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Farmers Market Academy: open to the public free of charge!

The Greenbrier Valley Farmers Market offers the public a free series of entertainment and educational talks in the pavilion adjoining the market space in the grass. Join us for these “Farmers Market Academy sessions” Saturdays at 10 a.m.

Check back for the 2015 schedule...



~~Maybe you’ve heard of pollinator gardens and thought, it’s a nice idea but it’s not for you. After all, gardening is hard work and not everyone has a green thumb,...

Forget Lawns - 7 Reasons to Turn Your Yard into a Bee Paradise  |  Saturday, August 30, 2025

~~Maybe you’ve heard of pollinator gardens and thought, it’s a nice idea but it’s not for you. After all, gardening is hard work and not everyone has a green thumb, right?

If you think you can’t create a dynamic, lush bee garden in your own backyard, you couldn’t be more mistaken. Designing a pollinator garden is an approachable project for gardeners of all experience levels, whether you’re looking to increase yields in a long standing vegetable garden or have never touched a trowel in your life. If you’re not convinced, here are seven more reasons you should turn your lawn into a backyard bee paradise.
1. It’s Easy
You know what’s not easy? Mowing your lawn every weekend. Skip the chore and transform your garden into a native plant habitat instead. When you landscape your yard with native flowering plants like fruit trees, shrubs, and wildflowers, you establish a low-maintenance garden that, for the most part, can care for itself. Since plants that are native to your region are adapted to the specific soil and rainfall found there, they thrive with minimal help on your end.
2. It Brightens Up Your Yard
Lawns are boring. Instead of a sea of monochromatic green, turn your yard into a kaleidoscope of colors that changes with each season. Native bulbs and flowering trees provide blooms in the early spring, wildflowers deliver a pop of color throughout the warm months, and fall-blooming natives enliven your yard with rich hues even as temperatures begin to drop.
3. And Your Home
Few things beat an afternoon spent in the garden, relaxing in the serene beauty of nature. And you don’t have to leave it all behind when you go inside. Take full advantage of your colorful garden by cutting a few stems for a kitchen table bouquet. Not only will you get to enjoy your garden’s beauty inside, but cutting blooms also promotes the growth of more flowers.
4. It Nurtures Your Inner Foodie
Did you know that bees contribute to one out of every three bites of food you eat? Without bees, crop yields would fall dramatically and some foods could disappear completely. And while we could still meet our basic dietary needs on a less diverse diet, where’s the joy in that? Creating space for bees, birds, and butterflies to live means a more vibrant (and affordable) meal on your plate.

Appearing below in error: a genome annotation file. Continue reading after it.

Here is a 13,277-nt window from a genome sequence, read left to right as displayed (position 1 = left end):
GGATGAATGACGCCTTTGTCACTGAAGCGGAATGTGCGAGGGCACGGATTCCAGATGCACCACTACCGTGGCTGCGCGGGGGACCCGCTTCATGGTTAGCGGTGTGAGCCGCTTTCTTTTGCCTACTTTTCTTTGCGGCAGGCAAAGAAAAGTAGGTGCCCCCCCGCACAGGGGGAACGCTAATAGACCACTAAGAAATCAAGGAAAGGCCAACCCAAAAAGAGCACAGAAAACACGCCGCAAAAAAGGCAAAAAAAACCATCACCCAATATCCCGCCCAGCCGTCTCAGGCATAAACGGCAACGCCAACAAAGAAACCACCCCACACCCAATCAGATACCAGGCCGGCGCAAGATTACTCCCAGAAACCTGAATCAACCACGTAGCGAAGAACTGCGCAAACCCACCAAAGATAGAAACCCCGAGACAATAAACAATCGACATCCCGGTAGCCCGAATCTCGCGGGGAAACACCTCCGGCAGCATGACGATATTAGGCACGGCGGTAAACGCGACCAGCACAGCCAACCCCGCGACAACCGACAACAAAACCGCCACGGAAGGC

5. It Keeps Life Colorful
By providing a habitat for pollinators, your bee garden will help protect the ecological diversity that makes the natural world so beautiful. Without wild bees to forage them, native plants that rely on pollination to reproduce will disappear. And this change is already happening — as bee populations are dwindling, so is wildflower diversity around the world.
6. It’s a Fun Science Experiment
The fun isn’t over after you’ve planted your pollinator garden. With a wildlife habitat just outside your backdoor, you have a nonstop science experiment to be enjoyed by adults and kids alike. You can learn how to identify different bees and their nests, watch honey bees do the waggle dance to communicate, build a mason bee box, or even dabble in a backyard beekeeping hobby. A bee garden offers endless opportunities for experimentation and improvement. Here are some more tips on ways for kids to have fun growing a home garden.
7. It’s the Right Thing to Do
If those reasons aren’t enough to convince you to start a pollinator garden this year, get this: Bees pollinate food, textile, and forage crops, produce honey, and contribute millions to the economy every year. Without them, our natural world would be less diverse, our food less plentiful, and our agricultural economy less robust. And the threat of a world without bees is a real one: Today, honey bees and wild bees alike are dying faster than ever due to manmade threats from pesticide use to climate change. If the fate of bees is to change, it’s going to require action from everyone — and it starts in your backyard.

Image via Unsplash

Author: Christy Erickson

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